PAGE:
March 15, 2007
New crop of albums grows in the Jewish music world
(Page 2 - Previous Page)"I cannot imagine that they didn't know it ... that I'm Israeli and born in Israel," she said. "My guess is that they were aware of it. When Joe Jennings [Chanticleer's musical director] got in touch with me and proposed the commission, I said to him, you realize that I am Jewish and Israeli; anything that I write would be from my perspective. And he said, 'We know that and we assume that anyone writing this work will bring their own perspective to it.'"
Ran felt no inner conflict about accepting the assignment.
"I thought it was a very intriguing challenge, lending my perspective as a Jew to a portion of the Mass," she said. "I asked which portion of the Mass I would be choosing from and he told me, 'Actually we've already assigned you a portion, the Credo.'"
The nearest Jewish equivalent to the Credo's statement of the principles of faith, Ran decided, would be Maimonides' "Ani Ma'amim."
"I realized that 'Ani Ma'amim' would be a perfect text," she said. "I decided that I would be setting the Maimonides text and that it would be in Hebrew. That seemed to be a good point of departure for me in terms of the text of this work. I also made it clear that although one can do this kind of setting with an eye to emphasizing the common elements -- in fact my Credo does begin in Latin, using the words that articulate the belief in one God, maker of the earth and all things in it -- one could approach it as that successfully. But I made it clear from the beginning that it would be through my lens as a Jew.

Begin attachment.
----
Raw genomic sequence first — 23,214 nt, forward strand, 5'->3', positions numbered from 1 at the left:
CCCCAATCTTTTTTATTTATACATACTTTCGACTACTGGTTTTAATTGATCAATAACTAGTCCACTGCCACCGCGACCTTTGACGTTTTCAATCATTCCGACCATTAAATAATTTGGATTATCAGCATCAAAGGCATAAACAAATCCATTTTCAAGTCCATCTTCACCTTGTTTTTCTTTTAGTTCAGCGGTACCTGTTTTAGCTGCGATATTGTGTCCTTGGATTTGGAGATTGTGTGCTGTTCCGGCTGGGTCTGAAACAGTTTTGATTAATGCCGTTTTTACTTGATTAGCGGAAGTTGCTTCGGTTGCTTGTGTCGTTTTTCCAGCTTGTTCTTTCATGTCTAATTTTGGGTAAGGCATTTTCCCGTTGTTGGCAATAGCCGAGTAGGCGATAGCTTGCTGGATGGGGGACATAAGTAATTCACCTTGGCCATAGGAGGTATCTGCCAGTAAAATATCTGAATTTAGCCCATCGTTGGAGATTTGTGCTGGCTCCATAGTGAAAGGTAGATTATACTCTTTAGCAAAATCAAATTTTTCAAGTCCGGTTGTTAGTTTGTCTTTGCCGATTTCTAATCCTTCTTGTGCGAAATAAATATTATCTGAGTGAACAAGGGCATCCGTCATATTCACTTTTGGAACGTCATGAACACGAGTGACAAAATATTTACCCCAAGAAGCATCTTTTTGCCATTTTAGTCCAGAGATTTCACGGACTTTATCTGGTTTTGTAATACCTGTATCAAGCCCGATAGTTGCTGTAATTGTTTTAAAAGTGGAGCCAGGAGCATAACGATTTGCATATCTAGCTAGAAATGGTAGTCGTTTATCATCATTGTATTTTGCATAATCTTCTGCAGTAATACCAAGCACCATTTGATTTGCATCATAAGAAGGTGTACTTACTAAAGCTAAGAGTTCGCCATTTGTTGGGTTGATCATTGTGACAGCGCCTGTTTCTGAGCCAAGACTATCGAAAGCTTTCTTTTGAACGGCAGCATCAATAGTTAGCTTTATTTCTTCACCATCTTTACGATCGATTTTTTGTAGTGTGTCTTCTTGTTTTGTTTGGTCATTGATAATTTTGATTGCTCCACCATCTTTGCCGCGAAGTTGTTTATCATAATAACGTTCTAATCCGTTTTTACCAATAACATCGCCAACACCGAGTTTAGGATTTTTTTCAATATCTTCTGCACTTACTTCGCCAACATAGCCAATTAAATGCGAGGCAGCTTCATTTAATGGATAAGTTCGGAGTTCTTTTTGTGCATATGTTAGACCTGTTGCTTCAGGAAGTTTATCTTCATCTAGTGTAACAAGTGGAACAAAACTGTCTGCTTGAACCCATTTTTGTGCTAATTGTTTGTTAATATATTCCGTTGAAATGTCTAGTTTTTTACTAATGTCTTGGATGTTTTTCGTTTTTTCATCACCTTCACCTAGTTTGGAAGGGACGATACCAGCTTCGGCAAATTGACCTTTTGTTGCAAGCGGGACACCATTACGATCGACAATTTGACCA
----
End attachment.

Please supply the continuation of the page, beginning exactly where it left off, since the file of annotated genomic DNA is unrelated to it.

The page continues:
"So in the second part of my section, there actually I decided early on that I wanted the piece to probe into the meaning of faith, especially in the face of very great adversity. So there are several texts that are related to the Holocaust. This is the way in which this is personalized for me."
The real fun -- and part of the challenge -- was writing for a vocal group as talented and varied as Chanticleer.
"I try to approach each project with the thought of the uniqueness of the ensemble," Ran explained. "With Chanticleer, I was so thrilled at the thought of writing for them. They are so extraordinary. I asked for the vocal ranges of the singers and the way they go above and below their ranges and mesh together. The type of singing that they do is so strongly centered around Renaissance music, which gives it a special quality, very different from the usual SATB [soprano-alto-tenor-bass]."
Both composer and commissioners are delighted with the results.
As Ran said, "It was challenging but also stimulating."
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